What if they voted for a pipeline but nobody came?
As Congress rushes to approve the long-delayed Keystone XL pipeline, it is questionable whether or not the project will make as much of a difference as proponents expect. Since June, crude oil has declined by 28 percent, pushing the price that oil from new wells in Canada may command below what the expected cost will be to produce it.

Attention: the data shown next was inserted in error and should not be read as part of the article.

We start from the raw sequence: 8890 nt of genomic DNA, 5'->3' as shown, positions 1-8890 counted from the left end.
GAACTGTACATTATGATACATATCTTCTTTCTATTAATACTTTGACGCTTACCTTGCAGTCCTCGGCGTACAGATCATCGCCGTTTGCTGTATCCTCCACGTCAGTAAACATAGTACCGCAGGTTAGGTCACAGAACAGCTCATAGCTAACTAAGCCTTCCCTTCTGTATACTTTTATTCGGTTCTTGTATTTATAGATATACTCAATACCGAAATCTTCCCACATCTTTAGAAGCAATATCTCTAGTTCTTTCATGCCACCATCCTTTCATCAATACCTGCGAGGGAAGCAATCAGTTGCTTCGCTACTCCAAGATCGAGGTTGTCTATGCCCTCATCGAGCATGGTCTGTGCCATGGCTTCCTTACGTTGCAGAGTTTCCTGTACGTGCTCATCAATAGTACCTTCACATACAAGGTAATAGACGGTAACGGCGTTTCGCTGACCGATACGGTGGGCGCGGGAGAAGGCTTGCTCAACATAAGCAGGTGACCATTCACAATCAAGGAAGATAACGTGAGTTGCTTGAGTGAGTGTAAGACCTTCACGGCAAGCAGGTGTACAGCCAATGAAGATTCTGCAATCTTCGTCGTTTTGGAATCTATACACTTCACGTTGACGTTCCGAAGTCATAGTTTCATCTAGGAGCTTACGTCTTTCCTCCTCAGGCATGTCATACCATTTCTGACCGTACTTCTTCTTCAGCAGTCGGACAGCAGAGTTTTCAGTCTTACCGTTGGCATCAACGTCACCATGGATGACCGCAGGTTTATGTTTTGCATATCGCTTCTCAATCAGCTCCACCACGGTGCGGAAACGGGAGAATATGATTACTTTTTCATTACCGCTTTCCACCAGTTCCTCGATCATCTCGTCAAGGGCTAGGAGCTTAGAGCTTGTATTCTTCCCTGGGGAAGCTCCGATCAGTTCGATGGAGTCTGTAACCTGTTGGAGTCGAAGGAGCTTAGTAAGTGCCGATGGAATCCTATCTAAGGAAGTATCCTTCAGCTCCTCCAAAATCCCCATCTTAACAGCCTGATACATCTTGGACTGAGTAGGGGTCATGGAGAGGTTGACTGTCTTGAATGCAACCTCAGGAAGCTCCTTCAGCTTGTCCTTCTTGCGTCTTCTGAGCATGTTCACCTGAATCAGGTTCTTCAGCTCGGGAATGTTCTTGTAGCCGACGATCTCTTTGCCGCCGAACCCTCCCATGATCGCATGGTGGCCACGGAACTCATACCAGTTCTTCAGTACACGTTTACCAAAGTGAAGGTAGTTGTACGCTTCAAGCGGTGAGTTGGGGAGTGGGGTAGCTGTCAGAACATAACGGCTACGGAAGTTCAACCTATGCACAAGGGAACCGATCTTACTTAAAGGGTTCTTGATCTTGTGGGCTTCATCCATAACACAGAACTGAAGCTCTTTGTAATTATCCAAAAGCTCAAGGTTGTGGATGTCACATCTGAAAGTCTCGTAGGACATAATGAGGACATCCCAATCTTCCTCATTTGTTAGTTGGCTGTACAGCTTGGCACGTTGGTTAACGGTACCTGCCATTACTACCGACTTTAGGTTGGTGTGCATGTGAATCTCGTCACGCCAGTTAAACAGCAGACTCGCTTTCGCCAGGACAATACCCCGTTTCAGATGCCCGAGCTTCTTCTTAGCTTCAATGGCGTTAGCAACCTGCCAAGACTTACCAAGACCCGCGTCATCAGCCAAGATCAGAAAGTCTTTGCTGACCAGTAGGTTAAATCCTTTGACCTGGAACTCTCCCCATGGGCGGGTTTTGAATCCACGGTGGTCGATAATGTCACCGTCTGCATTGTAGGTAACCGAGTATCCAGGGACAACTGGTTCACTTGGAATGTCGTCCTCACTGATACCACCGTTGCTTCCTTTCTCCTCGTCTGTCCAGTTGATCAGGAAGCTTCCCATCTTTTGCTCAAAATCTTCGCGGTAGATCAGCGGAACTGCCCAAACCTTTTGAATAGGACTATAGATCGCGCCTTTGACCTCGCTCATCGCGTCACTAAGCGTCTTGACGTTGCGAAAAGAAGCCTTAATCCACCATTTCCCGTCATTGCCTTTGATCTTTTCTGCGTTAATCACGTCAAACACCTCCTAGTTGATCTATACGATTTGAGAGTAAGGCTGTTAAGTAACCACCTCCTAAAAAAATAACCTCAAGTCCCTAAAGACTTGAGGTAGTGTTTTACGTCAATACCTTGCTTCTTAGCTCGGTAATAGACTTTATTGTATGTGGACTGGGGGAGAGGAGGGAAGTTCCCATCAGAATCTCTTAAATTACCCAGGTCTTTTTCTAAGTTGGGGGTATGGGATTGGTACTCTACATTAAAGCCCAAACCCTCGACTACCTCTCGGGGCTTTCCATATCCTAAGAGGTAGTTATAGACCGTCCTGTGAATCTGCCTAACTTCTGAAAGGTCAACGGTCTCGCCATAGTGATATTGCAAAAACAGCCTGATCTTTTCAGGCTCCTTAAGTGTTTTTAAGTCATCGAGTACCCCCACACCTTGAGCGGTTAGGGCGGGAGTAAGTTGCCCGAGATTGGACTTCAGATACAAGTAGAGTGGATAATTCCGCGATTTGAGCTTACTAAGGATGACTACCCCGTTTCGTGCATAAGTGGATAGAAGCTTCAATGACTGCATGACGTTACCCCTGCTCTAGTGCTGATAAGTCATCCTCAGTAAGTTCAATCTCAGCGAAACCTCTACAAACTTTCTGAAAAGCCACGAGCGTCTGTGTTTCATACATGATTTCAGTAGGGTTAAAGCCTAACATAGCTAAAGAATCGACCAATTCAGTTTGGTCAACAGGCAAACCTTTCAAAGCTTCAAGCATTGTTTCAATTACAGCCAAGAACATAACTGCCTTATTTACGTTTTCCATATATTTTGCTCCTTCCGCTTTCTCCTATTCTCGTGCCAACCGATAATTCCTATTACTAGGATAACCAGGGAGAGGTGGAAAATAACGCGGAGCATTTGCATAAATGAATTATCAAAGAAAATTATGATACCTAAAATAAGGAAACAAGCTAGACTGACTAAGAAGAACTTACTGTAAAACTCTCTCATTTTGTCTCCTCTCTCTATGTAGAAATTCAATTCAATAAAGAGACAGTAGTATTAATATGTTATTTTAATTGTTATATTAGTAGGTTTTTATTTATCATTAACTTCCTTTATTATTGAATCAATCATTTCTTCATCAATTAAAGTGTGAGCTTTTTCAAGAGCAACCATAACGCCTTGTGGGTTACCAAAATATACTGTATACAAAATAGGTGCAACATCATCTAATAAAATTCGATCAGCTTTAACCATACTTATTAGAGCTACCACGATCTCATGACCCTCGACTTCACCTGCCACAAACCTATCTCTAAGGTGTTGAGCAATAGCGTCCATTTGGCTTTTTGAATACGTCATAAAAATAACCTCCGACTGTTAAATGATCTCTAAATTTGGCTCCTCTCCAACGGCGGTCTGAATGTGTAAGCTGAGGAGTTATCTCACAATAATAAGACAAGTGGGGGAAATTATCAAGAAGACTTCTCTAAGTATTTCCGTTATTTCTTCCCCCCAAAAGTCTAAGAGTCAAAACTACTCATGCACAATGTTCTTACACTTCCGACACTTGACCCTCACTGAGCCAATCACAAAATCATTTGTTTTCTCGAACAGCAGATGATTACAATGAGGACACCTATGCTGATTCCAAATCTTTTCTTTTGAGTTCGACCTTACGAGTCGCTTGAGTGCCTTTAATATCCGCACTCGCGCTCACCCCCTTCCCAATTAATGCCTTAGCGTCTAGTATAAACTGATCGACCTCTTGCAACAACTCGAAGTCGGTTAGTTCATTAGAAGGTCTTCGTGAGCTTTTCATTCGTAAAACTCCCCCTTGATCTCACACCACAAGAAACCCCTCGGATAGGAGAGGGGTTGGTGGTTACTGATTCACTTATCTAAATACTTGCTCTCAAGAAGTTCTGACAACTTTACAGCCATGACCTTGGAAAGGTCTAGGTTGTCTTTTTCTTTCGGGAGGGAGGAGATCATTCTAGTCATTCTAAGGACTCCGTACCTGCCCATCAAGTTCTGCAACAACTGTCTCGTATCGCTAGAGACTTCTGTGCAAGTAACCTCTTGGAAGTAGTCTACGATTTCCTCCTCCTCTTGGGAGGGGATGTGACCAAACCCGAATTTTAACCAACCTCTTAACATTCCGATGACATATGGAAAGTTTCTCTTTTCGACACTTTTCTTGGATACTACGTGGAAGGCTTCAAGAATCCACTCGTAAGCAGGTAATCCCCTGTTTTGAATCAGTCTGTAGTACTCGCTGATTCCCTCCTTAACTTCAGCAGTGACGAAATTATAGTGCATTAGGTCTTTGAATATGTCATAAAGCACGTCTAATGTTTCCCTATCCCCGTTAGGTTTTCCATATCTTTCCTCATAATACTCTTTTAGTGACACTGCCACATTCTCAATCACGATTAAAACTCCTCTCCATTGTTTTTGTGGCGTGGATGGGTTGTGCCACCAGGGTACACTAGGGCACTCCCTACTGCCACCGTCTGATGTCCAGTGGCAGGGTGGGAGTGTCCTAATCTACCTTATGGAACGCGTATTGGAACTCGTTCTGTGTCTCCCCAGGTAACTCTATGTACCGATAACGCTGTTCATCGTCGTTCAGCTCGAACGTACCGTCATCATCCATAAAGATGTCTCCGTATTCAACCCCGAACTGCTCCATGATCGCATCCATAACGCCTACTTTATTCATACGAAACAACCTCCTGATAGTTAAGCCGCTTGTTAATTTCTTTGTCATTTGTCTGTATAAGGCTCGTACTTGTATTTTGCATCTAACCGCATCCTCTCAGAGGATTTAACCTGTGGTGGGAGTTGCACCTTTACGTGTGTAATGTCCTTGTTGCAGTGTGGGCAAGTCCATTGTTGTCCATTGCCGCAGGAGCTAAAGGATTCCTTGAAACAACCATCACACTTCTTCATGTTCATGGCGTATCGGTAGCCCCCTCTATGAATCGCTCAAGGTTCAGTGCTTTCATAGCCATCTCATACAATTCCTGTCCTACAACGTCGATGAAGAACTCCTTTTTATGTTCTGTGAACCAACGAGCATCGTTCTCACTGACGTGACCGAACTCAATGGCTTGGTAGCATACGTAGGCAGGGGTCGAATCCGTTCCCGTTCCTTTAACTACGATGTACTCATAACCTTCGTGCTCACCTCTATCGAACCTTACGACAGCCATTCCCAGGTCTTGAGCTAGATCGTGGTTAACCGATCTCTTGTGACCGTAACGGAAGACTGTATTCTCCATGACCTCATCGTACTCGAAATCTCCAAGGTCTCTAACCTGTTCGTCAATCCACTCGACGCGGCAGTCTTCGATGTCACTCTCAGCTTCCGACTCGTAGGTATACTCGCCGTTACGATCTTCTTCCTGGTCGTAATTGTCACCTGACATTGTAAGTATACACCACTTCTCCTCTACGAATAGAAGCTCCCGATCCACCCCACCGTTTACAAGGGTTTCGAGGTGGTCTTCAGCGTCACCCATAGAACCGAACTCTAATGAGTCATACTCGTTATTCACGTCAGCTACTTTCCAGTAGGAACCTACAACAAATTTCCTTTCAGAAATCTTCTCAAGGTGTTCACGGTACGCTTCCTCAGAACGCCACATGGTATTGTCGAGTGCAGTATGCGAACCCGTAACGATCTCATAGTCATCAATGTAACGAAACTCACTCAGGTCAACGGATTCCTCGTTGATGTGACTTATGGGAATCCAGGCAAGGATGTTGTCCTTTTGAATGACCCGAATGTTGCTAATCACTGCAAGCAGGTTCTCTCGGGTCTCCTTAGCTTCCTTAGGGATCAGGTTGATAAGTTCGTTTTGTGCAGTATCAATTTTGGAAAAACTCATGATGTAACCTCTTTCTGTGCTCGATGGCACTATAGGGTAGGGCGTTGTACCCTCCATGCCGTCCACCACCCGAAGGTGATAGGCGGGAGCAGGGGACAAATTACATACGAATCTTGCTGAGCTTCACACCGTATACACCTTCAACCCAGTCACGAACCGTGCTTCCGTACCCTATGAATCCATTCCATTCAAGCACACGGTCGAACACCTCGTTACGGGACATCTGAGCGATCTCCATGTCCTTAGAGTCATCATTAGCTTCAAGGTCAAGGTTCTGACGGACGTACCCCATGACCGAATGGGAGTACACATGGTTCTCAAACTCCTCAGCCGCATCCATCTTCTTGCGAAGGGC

The so-called "heavy oil" extracted from sand in Alberta, which the proposed pipeline would carry to Nebraska, en route to refineries on the Gulf Coast, will cost between $85 and $110 to produce, depending on which drilling technology is used, according to a report in July by the Canadian Energy Research Institute, a nonprofit whose work is often cited by Keystone proponents. West Texas Intermediate crude oil traded today at $76.67.